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Loving Le Corbusier von Bisset, Colin (eBook)

  • Erscheinungsdatum: 09.05.2016
  • Verlag: BookBaby
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Loving Le Corbusier

Loving Le Corbusier is a tale of love and loss set against the great events of 20th century Europe.

Produktinformationen

    Format: ePUB
    Kopierschutz: none
    Seitenzahl: 248
    Erscheinungsdatum: 09.05.2016
    Sprache: Englisch
    ISBN: 9781483570068
    Verlag: BookBaby
    Größe: 455kBytes
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Loving Le Corbusier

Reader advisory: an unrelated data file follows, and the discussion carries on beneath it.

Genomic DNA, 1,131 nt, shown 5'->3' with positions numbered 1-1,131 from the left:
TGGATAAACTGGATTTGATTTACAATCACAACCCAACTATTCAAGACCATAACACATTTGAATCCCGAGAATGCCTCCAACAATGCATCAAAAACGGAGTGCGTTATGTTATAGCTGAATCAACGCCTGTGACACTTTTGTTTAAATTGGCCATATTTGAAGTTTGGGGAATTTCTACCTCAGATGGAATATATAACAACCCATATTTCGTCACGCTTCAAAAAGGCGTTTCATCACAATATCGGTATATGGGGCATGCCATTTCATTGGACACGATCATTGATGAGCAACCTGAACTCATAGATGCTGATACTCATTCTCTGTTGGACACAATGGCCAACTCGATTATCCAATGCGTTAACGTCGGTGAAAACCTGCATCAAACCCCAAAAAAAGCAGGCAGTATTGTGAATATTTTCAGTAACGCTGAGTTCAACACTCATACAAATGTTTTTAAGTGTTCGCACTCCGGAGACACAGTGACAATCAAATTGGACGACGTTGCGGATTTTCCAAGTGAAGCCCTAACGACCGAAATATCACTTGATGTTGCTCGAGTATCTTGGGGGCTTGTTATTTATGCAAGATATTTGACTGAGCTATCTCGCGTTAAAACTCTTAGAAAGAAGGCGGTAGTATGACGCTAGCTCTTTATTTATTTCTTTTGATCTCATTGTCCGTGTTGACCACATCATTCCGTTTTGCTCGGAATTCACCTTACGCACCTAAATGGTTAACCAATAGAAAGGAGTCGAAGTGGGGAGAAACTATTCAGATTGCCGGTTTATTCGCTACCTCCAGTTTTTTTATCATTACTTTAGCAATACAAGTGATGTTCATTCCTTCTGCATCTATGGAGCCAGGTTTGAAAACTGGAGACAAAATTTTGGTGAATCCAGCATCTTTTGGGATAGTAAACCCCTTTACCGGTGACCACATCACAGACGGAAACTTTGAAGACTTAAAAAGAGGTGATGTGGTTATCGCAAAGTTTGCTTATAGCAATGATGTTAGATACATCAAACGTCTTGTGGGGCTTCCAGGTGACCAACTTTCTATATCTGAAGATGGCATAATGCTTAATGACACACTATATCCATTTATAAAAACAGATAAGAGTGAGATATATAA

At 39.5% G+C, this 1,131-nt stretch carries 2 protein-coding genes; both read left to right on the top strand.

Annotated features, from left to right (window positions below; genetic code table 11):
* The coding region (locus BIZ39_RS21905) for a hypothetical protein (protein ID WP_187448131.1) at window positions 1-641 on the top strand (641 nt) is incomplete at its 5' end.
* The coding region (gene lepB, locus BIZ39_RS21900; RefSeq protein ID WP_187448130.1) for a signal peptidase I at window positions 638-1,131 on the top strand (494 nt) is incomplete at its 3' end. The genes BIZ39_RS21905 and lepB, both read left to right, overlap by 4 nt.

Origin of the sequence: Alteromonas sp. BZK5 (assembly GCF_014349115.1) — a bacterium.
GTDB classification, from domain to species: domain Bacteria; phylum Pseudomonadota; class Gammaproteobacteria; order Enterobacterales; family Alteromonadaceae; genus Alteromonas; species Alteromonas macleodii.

1921 Yvonne didn't see the slender neck for another two years but she heard about the man himself. Amédée had launched a journal with a couple of his friends which was called L'Esprit Nouveau , The New Spirit , and because of it, he was hardly ever at Jove. Germaine declared that it was ground-breaking but when she brought in the first copy for everyone to look at, it made no sense to Yvonne. For a start it didn't resemble the new magazine called Vogue that everyone at Jove swooned over. This one was very plain with a huge numeral on the front like the numbers in a classroom. There were articles on all kinds of things - the art of somebody, the music of somebody else, and even something about German poetry, which seemed a bit much, given the war. She flicked through it and found nothing of interest, not even a society column or a cartoon to laugh at. If this was ground-breaking then it was certainly not breaking any ground around her. One of the partners in the magazine was Amédée's painter friend, who was Swiss, just as Yvonne had guessed. She learned that his name was Monsieur Jeanneret and he worked around the corner from Jove. On a couple of occasions she saw him walking into offices on Rue d'Astorg and she nearly greeted him before she remembered that he wouldn't have a clue who she was. She found him strangely appealing although he was not handsome in a conventional way. He wore round spectacles and had high cheekbones that gave him a serious expression, rather haughty, a little like a priest. His clothes were ordinary enough yet there were small touches that betrayed a care for his appearance - a colourful handkerchief in his breast pocket, and meticulously polished shoes. There was a precision about him, which she supposed was rather Swiss if they were anything like the watches the country was famous for. There was something else, too. He didn't have the look of other men on the street who would give a smile or a wink as an attractive girl passed, puffing themselves up like birds so that she might notice them. It was as though his mind was elsewhere. Perhaps Yvonne saw that as a challenge. She bumped into him properly when she was buying cigarettes at a bar at the corner of Rue de Miromesnil. There was a short queue and as she waited, her eye was captured by an advertisement on the wall for the Mekka brand that showed a woman in a sumptuous apricot-coloured evening gown that was spread around her. Yvonne gazed at it and wondered for a moment what it would be like to wear a gown that took so many metres of fabric and if it would suit her own dark colouring and so, when it was her turn at the counter, she asked for the same brand. As she paid, a man behind her said, 'They're a bit strong, don't you find, those Turkish ones?' She turned while taking her change from the sales girl, and when she saw that it was him, her hand jerked and the coins scattered all over the floor. 'Oh, what a fool,' she said. 'And I normally smoke Boyard, too.' Immediately she cursed herself. It was such a stupid thing to say, as though she wouldn't have dropped the coins if she had chosen her usual brand, but out it came, without a thought. She half expected him to look at her as though she was a halfwit. He stooped to pick up the coins and she suspected he was more interested in looking at her legs, which was fine by her. He held her gaze as he handed back the coins. 'I know you, don't I?' he said. 'I recognize you from Ozenfant's place.' 'Yes, that's right. Aren't you a painter? Or a writer? I know that you had an exhibition with Amédée a year or two back.' He stepped aside so that the other people could get to the counter and she was complimented by the small sign

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